Tiw

Attested ruler of Dynasty '0' of Lower Egypt, Naqada IIIb-c1, c. 3200-3150 b.c.e. The only archaeological evidence is His listing from the Polermo Stone fragment of possible 5th dynasty construction as the third ruler of Lower Egypt of the era. Common name in Egyptology is 'Teyew' or 'Tiu'

Morphological Analysis

Tiw's hieroglyps are etched on a slab of stone resembling black basalt. Three single hieroglyps written in the old kingdom style, in a single column, right-left, top-bottom.

Bread Loaf

Other than the bread loaf it represents, it is used as a basic consonant for the voiceless alveolar plosive phoneme 't.' It is also used as a suffix pronoun for 'you, your.' However, as the loaf is in the first position it does not indicate being used as a pronoun.

Bread, loaf

When the loaf is not utilized as a phoneme, it is designated with the determinitive for bread loaf. This provides evidence of its use as a phoneme and not to represent a bread loaf.

DWty - Thoth



This however shows bread to be related to Thoth. In both instances, the god is written only with the loaf, or with the word bread and the additional determinitive of a seated god. This has been widely interpreted as being a cryptic way to write the god's name and is not even transliterated in texts by Egyptologists as 't.' These, including the Palermo Stone, have a determinitve of a seated ruler/god. It could lend evidence that instead of the bread loaf being simply a phoneme it in fact instead a cryptic spelling of the god Thoth.

The Ibis and the loaf

DHwty - Thoth

tAxx - What is good, profitable, and useful

tAxxt - arable land

tAxxtAwy - Horizon Dwellers

There are several depictions of ibises as hieroglyphs. These two are the Sacred ibis, which of course is utilized in the word DHwty - Thoth, and the hooded ibis, which is utilized in the spelling of the rest. The hooded ibis is identified as Geronticus comatus, a species that once existed in Egypt but migrated further south. The Sacred ibis is Threskionis aethiopicus, as attested by Herodotus and Pliny.

Loaf and Reed Leaf

Several words begin with the morpheme loaf and reed leaf, but with different endings than the quail. Disregarding the words with additional letters, one word, meaning 'to trample (enemy),' stands out as a possibility of being related to tiw.

Clearly the morpheme is doubled in the words. However given the multiple examples of abbreviation in Egyptian texts can lend to the hypothesis that tiw is an abreviated version of titi.w.

The quail chick is often used as a suffix participle in addition to a basic phoneme. The possibility of the quail chick in tiw being a suffix participle is a distinct possibility.

As an enclitic negative participle in Egyptian Grammar it is a suffix denoting a negation of the a subjuntive, or a wish/command. While this is an obscure Old Kingdom participle, it is lacking the proper syntax in any interpretation to be the enclitic negative participle. If say ti was an abbreviation of titi, the translation 'will not trample the enemy.' This is not only a passive phrase, as it lacks a pronoun, and would imply the bity himself does not trample the enemy, and would be a very weak name for a ruler. Additionally if we were to interpret it as t.i.w, with the reed leaf being a new kingdom or later use of the suffix pronoun 'I, me, my,' this would also be grammatically incorrect. The suffix w is placed before the pronoun, and loaf is a noun, the negaive participle is used with verbs.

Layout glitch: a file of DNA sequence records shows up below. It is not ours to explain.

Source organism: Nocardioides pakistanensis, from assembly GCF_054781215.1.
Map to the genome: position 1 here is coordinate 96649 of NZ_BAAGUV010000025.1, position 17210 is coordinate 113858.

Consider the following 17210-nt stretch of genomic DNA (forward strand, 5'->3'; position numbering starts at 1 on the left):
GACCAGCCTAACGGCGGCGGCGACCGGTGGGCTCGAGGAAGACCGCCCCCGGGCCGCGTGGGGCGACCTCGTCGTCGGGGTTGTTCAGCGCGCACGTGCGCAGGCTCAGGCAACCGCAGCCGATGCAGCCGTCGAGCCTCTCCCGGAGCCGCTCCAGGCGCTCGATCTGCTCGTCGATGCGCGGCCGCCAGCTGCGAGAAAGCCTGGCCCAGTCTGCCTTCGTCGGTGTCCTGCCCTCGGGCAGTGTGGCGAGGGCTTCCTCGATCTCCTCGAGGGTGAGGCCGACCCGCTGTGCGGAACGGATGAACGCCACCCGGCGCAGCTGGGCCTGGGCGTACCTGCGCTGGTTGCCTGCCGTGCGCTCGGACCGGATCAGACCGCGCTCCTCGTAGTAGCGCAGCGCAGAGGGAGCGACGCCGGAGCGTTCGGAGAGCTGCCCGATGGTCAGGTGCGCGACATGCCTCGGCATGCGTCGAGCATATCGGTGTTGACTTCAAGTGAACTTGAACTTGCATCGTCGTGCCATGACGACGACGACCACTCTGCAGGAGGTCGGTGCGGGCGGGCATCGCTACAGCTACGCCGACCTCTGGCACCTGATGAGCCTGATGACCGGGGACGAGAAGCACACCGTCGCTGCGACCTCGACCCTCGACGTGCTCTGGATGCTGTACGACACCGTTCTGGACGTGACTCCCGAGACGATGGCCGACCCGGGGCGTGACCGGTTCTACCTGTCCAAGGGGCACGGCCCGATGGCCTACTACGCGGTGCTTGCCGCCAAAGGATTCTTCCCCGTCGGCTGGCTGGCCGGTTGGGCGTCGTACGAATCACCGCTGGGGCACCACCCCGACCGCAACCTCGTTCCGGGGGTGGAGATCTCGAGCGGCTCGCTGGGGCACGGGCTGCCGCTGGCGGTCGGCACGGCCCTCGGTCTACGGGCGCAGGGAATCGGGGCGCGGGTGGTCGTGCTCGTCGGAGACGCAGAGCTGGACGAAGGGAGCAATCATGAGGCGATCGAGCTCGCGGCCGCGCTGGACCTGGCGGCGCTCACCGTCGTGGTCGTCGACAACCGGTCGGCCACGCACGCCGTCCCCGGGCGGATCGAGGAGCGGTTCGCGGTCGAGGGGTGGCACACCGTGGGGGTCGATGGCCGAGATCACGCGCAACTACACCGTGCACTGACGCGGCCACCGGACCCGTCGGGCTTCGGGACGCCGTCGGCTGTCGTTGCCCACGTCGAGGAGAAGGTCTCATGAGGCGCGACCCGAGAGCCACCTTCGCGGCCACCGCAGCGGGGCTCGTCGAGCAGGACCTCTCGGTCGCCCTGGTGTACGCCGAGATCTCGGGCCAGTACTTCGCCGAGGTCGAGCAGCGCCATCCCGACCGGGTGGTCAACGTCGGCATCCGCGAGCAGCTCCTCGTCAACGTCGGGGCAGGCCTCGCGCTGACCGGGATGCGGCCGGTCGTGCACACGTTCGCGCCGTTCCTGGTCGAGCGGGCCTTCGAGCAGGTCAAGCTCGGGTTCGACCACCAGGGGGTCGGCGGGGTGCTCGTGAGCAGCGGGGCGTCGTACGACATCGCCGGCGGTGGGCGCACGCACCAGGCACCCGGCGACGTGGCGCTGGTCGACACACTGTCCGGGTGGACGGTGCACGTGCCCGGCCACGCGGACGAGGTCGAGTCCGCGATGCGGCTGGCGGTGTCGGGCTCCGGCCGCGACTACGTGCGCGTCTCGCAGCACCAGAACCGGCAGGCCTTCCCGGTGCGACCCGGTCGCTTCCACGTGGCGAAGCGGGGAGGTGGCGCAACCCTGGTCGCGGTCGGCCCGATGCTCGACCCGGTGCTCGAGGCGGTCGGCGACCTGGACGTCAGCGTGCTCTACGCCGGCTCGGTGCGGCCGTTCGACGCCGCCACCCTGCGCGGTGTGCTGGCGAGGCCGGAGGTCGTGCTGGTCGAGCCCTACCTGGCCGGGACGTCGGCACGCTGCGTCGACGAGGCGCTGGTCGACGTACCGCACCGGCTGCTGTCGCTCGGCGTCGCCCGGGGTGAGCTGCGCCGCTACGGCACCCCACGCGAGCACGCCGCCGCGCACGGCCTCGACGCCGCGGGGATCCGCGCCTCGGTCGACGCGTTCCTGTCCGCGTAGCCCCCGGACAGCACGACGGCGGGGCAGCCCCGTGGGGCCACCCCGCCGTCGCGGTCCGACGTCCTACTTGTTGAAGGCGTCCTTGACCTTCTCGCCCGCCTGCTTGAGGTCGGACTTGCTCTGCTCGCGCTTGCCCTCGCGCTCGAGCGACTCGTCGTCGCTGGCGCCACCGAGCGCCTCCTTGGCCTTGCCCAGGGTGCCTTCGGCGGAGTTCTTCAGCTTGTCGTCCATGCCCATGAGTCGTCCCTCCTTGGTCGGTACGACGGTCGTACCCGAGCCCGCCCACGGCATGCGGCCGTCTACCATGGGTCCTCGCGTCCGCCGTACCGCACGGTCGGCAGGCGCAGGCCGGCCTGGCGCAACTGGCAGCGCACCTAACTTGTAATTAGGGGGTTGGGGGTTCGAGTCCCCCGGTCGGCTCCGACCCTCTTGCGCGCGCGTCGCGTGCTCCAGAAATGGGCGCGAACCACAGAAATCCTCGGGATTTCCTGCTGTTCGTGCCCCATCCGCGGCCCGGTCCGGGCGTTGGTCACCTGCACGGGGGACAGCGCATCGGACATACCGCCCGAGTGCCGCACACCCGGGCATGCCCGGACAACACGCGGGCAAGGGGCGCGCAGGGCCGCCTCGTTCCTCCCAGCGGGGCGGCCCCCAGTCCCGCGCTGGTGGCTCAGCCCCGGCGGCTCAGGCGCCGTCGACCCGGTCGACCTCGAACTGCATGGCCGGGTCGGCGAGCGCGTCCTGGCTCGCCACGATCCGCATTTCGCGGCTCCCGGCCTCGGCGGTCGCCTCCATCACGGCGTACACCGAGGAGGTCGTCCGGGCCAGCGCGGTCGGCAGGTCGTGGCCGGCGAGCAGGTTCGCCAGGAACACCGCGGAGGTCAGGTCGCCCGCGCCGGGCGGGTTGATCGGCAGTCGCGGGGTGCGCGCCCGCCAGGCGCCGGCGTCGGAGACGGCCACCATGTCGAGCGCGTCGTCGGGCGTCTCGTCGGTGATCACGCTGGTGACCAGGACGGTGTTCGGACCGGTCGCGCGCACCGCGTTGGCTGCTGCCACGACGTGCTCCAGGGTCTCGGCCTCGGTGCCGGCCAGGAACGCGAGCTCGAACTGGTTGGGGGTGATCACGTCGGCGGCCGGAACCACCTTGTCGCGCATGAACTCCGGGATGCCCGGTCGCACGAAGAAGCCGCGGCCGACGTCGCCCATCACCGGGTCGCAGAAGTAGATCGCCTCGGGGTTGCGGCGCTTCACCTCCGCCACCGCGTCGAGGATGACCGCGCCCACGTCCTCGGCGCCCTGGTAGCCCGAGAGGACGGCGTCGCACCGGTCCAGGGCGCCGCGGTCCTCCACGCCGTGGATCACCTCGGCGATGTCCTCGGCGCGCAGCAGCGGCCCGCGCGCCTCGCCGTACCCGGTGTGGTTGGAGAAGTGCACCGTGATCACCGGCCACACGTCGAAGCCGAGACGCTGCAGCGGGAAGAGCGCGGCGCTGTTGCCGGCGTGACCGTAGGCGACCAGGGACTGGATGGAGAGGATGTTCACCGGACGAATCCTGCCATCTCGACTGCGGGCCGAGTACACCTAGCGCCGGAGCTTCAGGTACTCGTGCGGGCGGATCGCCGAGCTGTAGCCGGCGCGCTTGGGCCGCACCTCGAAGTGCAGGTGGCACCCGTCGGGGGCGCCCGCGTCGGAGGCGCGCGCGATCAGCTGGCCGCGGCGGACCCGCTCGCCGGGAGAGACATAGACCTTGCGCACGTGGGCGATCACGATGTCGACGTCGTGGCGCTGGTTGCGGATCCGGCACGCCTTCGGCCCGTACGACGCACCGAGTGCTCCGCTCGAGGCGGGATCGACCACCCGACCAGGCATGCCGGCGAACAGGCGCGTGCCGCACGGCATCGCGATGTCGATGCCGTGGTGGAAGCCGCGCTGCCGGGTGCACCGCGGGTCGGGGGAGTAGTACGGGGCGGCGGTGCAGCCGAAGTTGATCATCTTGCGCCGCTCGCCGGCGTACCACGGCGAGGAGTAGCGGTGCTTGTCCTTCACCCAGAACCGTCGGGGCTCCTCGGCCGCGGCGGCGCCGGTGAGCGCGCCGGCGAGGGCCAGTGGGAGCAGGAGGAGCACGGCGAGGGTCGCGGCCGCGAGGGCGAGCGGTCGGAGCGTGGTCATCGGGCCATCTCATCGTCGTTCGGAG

The quail is also a noun meaning 'property.' Could this be part of the name tiw? With the placement of the quail separately from the loaf and reed leaf this is a possibility. A reason could be that titi was abbreviated when this was copied, whether in the 6th dynasty or the 26th dynasty. The rulers of Lower Egypt are still considered legendary as there is no more evidence to support their existence. We see numerous examples of hieroglyphics being abbreviated for space or time constraints, so at this time it is definitely possible this ruler's name means 'trample on enemy property.' This could allude to a battle strategy akin to 'scorched earth,' where instead of sacking or looting the enemy this bity engaged in intimidation warfare to maintain his authority. This is grammatically accurate, as the verb is always placed before the noun, and in titles or names superfluous pronouns and prepositions are eliminated.

The quail is also used as a dependant pronoun meaning 'I, me.' This was first seen with the seated man determinitive which is given the phonetic value 'i.' later the seated man was dropped in writings but it is supposed the phonetic value still remains as 'wi.' However as this is a dependant pronoun this use makes no grammatical sense.

The quail is also a participle of admiration translated as 'how!' It is an abreviated form of quail with two slashes 'wy.' This however precedes the adjective in a nominal phrase so this does not apply to the bity.

As a final analysis of the quail chick in the suffix position is the suffix pronoun of the quail with the three lines denoting plurality meaning, 'they, them, their.' If we were to embrace the hypothesis of tiw being an abbreviation of titi.w, a possible translation can be 'tramples them.' Ancient Egyptian rulers moreoften utilize their throne names rather than their birth name, and their names are derived by in part his 'mission' or agenda. This could indicate yet another militaristic ruler. The transition from farmer to warrior (influenced in part by the Horus kings in the South) could lend to this interpretation.

Ultimately, the loaf, reed leaf, and quail are all used as primary consonants. There is one homophone, but as displayed it is spelled completely differently. Even if the king Tiw and the word 'tiw' meaning yes are related, this knowledge reveals nothing about this bity's possible character.


yes


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